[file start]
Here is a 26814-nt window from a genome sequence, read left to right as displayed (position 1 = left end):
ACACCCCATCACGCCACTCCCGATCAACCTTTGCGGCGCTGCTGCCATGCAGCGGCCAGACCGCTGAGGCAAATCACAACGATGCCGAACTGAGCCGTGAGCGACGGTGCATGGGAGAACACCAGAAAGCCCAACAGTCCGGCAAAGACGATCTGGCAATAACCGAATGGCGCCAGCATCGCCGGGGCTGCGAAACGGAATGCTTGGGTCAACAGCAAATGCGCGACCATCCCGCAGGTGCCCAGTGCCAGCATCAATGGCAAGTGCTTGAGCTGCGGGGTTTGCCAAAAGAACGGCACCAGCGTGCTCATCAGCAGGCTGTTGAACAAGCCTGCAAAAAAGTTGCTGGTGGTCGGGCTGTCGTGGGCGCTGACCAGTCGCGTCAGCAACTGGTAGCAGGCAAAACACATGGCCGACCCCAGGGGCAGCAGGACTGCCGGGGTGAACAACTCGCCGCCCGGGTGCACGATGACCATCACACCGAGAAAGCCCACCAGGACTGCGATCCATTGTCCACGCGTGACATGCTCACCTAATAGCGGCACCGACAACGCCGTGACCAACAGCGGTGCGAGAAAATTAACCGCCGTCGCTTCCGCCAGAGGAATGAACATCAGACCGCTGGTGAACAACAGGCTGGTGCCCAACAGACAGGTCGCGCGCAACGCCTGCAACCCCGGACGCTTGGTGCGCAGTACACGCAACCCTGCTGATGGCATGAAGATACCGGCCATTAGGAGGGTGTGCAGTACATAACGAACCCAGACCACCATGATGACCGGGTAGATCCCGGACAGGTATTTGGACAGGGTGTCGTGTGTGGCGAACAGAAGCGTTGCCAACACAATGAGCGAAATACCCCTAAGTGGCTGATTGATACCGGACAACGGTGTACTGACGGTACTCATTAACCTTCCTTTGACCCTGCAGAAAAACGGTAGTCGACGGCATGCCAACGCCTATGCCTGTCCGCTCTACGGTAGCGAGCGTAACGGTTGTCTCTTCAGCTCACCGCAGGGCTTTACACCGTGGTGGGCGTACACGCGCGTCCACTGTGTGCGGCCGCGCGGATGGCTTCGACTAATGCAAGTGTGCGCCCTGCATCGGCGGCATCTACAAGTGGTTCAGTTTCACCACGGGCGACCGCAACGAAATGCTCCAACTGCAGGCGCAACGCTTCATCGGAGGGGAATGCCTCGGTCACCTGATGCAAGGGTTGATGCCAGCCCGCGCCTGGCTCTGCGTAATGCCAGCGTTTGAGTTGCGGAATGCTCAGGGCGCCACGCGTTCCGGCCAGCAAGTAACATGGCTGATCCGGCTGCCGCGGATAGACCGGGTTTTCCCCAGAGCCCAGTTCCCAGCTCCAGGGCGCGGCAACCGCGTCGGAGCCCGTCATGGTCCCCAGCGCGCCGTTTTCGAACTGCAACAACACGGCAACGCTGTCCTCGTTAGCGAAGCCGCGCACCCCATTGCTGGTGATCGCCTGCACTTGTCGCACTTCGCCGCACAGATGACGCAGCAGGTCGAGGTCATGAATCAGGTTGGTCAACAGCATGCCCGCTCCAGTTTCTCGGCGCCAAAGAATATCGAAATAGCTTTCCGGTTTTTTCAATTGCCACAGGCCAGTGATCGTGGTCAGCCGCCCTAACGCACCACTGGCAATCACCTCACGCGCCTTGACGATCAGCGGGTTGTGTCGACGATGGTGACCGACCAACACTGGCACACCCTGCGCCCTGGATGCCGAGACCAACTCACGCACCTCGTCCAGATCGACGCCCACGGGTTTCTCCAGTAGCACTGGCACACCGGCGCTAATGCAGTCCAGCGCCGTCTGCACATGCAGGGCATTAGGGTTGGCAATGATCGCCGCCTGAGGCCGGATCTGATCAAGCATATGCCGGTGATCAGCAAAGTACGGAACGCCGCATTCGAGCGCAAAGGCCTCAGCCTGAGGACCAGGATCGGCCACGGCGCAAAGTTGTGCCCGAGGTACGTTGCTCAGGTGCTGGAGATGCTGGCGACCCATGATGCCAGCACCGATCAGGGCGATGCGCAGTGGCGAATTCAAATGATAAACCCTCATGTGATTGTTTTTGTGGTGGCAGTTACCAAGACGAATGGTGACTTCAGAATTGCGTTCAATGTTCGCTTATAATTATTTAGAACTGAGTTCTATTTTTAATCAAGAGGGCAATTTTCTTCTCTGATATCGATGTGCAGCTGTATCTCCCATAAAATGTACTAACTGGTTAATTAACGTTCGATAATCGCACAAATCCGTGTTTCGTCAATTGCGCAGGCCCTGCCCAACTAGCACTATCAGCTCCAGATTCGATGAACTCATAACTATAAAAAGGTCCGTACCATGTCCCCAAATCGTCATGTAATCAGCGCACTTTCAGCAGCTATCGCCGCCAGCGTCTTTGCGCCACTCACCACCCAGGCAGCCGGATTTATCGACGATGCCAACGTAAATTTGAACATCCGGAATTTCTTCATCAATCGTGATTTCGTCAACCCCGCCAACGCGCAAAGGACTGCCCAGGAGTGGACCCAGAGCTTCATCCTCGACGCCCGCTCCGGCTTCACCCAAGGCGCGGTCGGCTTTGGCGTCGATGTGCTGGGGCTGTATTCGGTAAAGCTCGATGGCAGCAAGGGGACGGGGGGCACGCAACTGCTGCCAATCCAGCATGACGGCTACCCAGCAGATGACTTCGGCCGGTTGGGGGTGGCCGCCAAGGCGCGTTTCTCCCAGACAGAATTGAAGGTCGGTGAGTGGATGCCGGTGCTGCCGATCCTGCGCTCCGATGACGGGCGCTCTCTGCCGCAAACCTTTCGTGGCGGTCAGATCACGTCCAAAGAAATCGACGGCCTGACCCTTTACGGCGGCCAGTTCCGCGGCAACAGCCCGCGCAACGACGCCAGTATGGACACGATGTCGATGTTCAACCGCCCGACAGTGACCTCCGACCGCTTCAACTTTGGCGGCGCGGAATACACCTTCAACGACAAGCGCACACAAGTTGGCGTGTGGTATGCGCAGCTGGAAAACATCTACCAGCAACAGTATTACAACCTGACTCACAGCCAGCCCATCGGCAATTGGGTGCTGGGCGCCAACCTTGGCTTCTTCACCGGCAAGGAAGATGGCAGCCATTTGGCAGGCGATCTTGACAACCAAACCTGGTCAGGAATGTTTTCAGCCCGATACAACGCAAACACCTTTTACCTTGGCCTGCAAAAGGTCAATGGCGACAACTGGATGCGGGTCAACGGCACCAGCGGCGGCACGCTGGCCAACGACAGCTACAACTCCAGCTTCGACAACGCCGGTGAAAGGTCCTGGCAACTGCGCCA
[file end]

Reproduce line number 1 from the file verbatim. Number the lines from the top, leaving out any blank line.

Here is a 26814-nt window from a genome sequence, read left to right as displayed (position 1 = left end):